Less Is More—A Sharper Focus on Patient Needs Improves Adherence

“Drugs don’t work in patients who don’t take them,” C. Everett Koop, MD, U.S. Surgeon General, said in 1985. Novartis’ analysis of claims data from Nov. 2020 to Oct. 2021 revealed that roughly one in four prescriptions were never filled.1 In addition, of patients who began therapy, more than 70% were no longer on their prescribed medication after 12 months.1

Patients may discontinue if they cannot afford their out-of-pocket costs even with insurance coverage due to side effects or lack of perceived need for the medication itself. Patients who do take their medication as prescribed are three times more likely than nonadherent patients to achieve desired outcomes, including improved quality of life and better functioning.2

These challenges highlight the continuous friction patients encounter in the U.S. through diagnosis, medication selection, prescription, and chronic disease management. Traditional patient services programs that distinguish between “onboarding” versus “adherence” offerings miss the patients’ needs for cohesive mitigation of friction to achieve optimal treatment outcomes.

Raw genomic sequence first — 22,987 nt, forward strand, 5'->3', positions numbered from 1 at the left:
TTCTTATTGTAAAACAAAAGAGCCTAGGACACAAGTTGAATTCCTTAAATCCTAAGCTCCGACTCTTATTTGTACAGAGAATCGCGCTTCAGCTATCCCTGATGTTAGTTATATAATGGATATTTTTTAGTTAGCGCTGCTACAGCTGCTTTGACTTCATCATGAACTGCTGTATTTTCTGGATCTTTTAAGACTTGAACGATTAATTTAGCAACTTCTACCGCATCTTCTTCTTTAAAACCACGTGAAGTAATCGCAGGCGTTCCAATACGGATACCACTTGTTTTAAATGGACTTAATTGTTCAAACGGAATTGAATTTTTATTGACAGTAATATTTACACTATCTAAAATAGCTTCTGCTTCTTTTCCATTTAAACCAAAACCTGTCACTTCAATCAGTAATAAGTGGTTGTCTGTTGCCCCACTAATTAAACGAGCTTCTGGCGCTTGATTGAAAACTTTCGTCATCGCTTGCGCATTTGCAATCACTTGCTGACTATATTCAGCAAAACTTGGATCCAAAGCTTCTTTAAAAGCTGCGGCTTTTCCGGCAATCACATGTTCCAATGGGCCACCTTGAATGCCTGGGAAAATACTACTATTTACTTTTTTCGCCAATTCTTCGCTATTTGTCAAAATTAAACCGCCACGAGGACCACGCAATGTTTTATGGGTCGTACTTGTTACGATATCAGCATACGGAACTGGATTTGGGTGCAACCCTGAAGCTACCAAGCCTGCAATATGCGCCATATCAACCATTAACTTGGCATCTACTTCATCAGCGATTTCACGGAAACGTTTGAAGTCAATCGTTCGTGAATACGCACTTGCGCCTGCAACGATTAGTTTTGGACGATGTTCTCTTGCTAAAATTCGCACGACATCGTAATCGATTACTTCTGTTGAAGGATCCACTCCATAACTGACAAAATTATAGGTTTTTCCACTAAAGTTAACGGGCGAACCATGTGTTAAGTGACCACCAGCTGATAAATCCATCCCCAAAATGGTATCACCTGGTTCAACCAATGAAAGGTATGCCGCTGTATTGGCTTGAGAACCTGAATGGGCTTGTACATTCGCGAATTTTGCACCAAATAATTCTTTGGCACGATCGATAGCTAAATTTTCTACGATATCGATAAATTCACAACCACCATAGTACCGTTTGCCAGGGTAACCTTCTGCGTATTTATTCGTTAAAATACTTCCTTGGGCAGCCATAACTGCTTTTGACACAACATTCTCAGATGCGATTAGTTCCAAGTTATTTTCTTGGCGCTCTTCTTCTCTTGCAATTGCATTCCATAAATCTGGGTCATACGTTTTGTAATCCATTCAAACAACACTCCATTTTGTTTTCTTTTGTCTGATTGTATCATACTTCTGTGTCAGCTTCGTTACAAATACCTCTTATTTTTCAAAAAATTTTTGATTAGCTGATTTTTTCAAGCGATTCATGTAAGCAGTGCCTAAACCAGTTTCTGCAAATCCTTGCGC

At Novartis, we have reframed our patient services strategy to support patients to “start and stay on therapy.” We also recognize that patients’ needs evolve significantly through their medication journey.

From patient advisory panels across therapeutic areas, we recognize that patients who “start therapy” need to understand their paths to insurance coverage and affordability, and what comes next. As patients choose to “stay on therapy,” they need to know what to expect from their disease and medication while ensuring continued affordability of treatment.

Focused engagement and patient dialog are vital to establishing a relationship that supports the needs of patients “starting and staying on therapy.” Furthermore, patients must be able to clearly distinguish our outreaches from transactional communications they receive from insurance companies, specialty pharmacies, and other healthcare channel stakeholders (Figure 1).